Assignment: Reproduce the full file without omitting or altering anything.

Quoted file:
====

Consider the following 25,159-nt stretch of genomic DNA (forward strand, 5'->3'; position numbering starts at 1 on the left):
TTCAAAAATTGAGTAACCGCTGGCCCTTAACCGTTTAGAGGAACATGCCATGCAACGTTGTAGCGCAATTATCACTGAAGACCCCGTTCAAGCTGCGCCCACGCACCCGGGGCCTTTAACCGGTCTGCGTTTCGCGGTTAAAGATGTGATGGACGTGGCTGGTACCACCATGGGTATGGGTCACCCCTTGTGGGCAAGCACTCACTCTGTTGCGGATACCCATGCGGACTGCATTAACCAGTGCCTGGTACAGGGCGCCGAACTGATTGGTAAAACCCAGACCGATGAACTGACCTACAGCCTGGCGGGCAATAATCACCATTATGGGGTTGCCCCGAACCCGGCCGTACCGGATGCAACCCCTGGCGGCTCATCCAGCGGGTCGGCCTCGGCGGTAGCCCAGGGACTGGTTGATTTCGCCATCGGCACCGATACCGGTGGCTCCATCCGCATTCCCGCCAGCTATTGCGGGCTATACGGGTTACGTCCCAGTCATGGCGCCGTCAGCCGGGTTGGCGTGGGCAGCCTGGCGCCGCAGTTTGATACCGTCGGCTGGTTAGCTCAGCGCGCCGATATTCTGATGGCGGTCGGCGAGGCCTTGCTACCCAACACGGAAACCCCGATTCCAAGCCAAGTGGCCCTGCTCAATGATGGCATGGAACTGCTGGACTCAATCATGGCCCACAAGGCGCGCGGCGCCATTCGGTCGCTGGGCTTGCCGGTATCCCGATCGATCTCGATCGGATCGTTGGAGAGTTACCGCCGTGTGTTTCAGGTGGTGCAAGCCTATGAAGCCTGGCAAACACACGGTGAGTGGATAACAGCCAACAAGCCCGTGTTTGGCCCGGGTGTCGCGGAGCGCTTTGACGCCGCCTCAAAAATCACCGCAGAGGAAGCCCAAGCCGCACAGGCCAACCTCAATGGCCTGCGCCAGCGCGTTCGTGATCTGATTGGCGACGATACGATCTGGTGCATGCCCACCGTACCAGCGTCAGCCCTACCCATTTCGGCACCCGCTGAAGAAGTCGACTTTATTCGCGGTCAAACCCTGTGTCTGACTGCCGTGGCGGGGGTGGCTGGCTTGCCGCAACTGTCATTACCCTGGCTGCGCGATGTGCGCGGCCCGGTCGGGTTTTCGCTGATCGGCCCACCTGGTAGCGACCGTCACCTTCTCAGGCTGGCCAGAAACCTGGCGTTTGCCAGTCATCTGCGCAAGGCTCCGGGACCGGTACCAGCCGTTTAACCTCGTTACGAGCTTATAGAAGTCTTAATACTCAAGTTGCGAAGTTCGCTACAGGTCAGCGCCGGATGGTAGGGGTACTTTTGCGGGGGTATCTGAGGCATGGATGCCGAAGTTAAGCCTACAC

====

Consider the following 25,159-nt stretch of genomic DNA (forward strand, 5'->3'; position numbering starts at 1 on the left):
TTCAAAAATTGAGTAACCGCTGGCCCTTAACCGTTTAGAGGAACATGCCATGCAACGTTGTAGCGCAATTATCACTGAAGACCCCGTTCAAGCTGCGCCCACGCACCCGGGGCCTTTAACCGGTCTGCGTTTCGCGGTTAAAGATGTGATGGACGTGGCTGGTACCACCATGGGTATGGGTCACCCCTTGTGGGCAAGCACTCACTCTGTTGCGGATACCCATGCGGACTGCATTAACCAGTGCCTGGTACAGGGCGCCGAACTGATTGGTAAAACCCAGACCGATGAACTGACCTACAGCCTGGCGGGCAATAATCACCATTATGGGGTTGCCCCGAACCCGGCCGTACCGGATGCAACCCCTGGCGGCTCATCCAGCGGGTCGGCCTCGGCGGTAGCCCAGGGACTGGTTGATTTCGCCATCGGCACCGATACCGGTGGCTCCATCCGCATTCCCGCCAGCTATTGCGGGCTATACGGGTTACGTCCCAGTCATGGCGCCGTCAGCCGGGTTGGCGTGGGCAGCCTGGCGCCGCAGTTTGATACCGTCGGCTGGTTAGCTCAGCGCGCCGATATTCTGATGGCGGTCGGCGAGGCCTTGCTACCCAACACGGAAACCCCGATTCCAAGCCAAGTGGCCCTGCTCAATGATGGCATGGAACTGCTGGACTCAATCATGGCCCACAAGGCGCGCGGCGCCATTCGGTCGCTGGGCTTGCCGGTATCCCGATCGATCTCGATCGGATCGTTGGAGAGTTACCGCCGTGTGTTTCAGGTGGTGCAAGCCTATGAAGCCTGGCAAACACACGGTGAGTGGATAACAGCCAACAAGCCCGTGTTTGGCCCGGGTGTCGCGGAGCGCTTTGACGCCGCCTCAAAAATCACCGCAGAGGAAGCCCAAGCCGCACAGGCCAACCTCAATGGCCTGCGCCAGCGCGTTCGTGATCTGATTGGCGACGATACGATCTGGTGCATGCCCACCGTACCAGCGTCAGCCCTACCCATTTCGGCACCCGCTGAAGAAGTCGACTTTATTCGCGGTCAAACCCTGTGTCTGACTGCCGTGGCGGGGGTGGCTGGCTTGCCGCAACTGTCATTACCCTGGCTGCGCGATGTGCGCGGCCCGGTCGGGTTTTCGCTGATCGGCCCACCTGGTAGCGACCGTCACCTTCTCAGGCTGGCCAGAAACCTGGCGTTTGCCAGTCATCTGCGCAAGGCTCCGGGACCGGTACCAGCCGTTTAACCTCGTTACGAGCTTATAGAAGTCTTAATACTCAAGTTGCGAAGTTCGCTACAGGTCAGCGCCGGATGGTAGGGGTACTTTTGCGGGGGTATCTGAGGCATGGATGCCGAAGTTAAGCCTACAC